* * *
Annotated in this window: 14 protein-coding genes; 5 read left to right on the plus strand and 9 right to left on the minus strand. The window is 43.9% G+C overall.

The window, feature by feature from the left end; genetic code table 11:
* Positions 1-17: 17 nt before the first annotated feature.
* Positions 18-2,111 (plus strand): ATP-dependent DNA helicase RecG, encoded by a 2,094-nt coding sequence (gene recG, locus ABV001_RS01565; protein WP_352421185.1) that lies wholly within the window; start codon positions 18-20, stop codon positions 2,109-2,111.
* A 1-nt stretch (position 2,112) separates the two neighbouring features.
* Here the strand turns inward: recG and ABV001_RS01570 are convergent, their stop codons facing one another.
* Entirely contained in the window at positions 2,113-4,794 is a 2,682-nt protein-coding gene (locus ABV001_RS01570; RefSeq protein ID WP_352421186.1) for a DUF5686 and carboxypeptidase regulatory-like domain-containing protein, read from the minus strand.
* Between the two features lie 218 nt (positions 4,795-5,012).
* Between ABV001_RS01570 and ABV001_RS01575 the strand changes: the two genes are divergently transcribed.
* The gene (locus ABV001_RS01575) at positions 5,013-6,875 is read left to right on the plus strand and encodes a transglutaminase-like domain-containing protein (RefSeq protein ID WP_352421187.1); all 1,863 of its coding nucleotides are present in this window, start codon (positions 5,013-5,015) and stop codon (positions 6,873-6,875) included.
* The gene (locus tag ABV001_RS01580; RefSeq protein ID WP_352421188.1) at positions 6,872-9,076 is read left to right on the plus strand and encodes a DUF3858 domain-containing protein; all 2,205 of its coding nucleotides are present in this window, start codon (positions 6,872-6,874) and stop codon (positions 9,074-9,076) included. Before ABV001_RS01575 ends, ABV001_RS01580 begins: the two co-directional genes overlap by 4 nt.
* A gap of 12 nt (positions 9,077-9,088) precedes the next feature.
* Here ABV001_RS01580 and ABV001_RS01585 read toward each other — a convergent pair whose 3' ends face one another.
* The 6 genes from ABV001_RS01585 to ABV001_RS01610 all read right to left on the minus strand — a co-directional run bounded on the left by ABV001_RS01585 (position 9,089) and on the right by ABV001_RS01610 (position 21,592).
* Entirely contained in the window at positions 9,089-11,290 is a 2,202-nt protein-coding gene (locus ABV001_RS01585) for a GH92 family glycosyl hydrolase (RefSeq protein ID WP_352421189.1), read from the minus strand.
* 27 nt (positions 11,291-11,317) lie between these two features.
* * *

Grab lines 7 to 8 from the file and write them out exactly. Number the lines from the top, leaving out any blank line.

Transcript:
* Entirely contained in the window at positions 2,113-4,794 is a 2,682-nt protein-coding gene (locus ABV001_RS01570; RefSeq protein ID WP_352421186.1) for a DUF5686 and carboxypeptidase regulatory-like domain-containing protein, read from the minus strand.
* Between the two features lie 218 nt (positions 4,795-5,012).